The Report’s second ethical principle, beneficence, is the recognition that people are treated in an ethical manner not only by respecting their decisions and protecting them from harm, but also by making efforts — or, more specifically, making it an obligation to secure their well-being. The Belmont Report identifies 2 general and complementary rules regarding beneficence:

  1. Do not harm
  2. Maximize possible benefits and minimize possible harms

While the obligation to “do no harm” is often the focus of discussions, the obligation to maximize possible benefits, while minimizing possible harms, is an obligation that warrants equal consideration.  

The Report notes that it is the obligation of scientific investigators and members of their institutions to think about both maximizing benefits and reducing risks in their research. Also discussed is the obligation of society at large to recognize longer term benefits and risks that may result from the improvement of knowledge and development of novel medical, psychotherapeutic, and social procedures. These obligations closely align with the Cancer Support Community’s belief that in order to maximize the benefits and minimize the risks of clinical trials, both physical data and patient experience data should be required to be collected as part of the research.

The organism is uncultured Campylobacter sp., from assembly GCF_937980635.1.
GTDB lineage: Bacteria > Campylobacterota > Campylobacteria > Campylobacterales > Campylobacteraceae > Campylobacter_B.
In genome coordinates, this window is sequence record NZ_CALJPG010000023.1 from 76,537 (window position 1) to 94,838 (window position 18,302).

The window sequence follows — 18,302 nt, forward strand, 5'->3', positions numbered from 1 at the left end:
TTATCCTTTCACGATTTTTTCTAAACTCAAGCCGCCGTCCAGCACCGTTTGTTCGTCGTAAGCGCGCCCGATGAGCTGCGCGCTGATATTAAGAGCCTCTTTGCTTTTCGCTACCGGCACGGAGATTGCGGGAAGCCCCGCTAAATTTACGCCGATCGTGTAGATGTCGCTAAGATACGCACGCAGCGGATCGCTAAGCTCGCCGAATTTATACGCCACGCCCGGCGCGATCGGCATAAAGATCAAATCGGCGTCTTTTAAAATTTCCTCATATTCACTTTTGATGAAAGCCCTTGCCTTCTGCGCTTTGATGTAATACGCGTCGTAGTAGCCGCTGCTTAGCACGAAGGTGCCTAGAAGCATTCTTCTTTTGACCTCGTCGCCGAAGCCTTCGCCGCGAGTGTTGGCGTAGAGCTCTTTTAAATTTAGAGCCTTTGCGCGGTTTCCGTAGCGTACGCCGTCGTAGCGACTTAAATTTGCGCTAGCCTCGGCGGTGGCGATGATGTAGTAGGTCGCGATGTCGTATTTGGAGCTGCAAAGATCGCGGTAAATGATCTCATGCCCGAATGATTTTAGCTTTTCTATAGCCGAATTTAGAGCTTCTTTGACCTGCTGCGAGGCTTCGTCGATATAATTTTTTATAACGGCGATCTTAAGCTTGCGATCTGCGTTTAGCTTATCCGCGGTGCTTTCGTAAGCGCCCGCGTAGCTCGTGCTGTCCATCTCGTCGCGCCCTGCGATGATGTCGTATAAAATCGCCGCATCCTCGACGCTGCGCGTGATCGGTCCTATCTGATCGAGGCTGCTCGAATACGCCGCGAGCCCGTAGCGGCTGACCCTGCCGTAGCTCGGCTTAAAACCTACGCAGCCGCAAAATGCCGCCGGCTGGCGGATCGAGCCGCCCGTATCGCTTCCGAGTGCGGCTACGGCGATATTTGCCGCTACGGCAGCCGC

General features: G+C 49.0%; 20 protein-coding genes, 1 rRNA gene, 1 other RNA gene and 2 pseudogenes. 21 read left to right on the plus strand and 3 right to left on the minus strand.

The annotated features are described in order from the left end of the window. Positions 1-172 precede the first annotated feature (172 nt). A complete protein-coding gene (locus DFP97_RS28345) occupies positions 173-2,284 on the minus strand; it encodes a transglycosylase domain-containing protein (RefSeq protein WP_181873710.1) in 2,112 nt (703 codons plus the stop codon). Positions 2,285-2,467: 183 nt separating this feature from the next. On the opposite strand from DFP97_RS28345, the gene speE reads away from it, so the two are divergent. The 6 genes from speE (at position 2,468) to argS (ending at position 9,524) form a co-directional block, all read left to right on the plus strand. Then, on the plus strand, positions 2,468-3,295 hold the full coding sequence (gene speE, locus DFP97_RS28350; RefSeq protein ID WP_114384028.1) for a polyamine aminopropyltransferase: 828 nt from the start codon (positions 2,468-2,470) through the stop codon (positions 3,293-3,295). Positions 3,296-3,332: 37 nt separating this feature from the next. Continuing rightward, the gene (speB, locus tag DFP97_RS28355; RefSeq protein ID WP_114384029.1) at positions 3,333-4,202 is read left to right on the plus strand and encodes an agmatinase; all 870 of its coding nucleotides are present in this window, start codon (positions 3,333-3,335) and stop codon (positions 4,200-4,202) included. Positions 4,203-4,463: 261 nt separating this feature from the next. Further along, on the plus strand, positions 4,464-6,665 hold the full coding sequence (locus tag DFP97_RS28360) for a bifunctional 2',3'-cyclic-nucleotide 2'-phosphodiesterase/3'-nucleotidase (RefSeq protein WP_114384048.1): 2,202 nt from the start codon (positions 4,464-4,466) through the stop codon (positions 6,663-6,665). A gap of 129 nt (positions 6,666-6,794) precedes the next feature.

The last of the Belmont Report’s 3 basic ethical principles, justice, raises questions about who ought to receive the benefits of research and who ought to bear its burdens. Following a provocative discussion of equality and differential treatment, the Belmont Report considers the need to scrutinize whether some classes of people — economically disadvantaged, racial and ethnic minorities, or persons confined to institutions — are systematically selected as research subjects due to their position or vulnerability rather than their connection to the problem being researched.

Today, the principle of justice may demand scrutiny of whether classes of people considered compromised or vulnerable are excluded from participation in clinical trials due to financial and other barriers even though they have a connection to the problem being considered. The Report states that justice demands therapeutic devices and procedures developed from public funds must not provide advantages only to those who can afford them.    

Though approximately 40 years have passed since the 1979 publication of the Belmont Report, the 3 basic ethical principles identified and set forth as guidelines for the conduct of biomedical and behavioral research involving human subjects — respect for persons, beneficence, and justice — remain particularly relevant and necessary for today’s clinical trials.  

Acknowledging the Past to Change the Future

Cancer Support Community's new docuseries, “Justified Medical Mistrust: Acknowledging the Past to Change the Future,” addresses myths, truths, and concerns that Black and African American patients and their caregivers often experience when considering cancer clinical trials as part of their care plan. The first video — a short, powerful documentary — is streaming now.

Watch: "Justified Medical Mistrust: How Does a Clinical Trial Benefit ME?"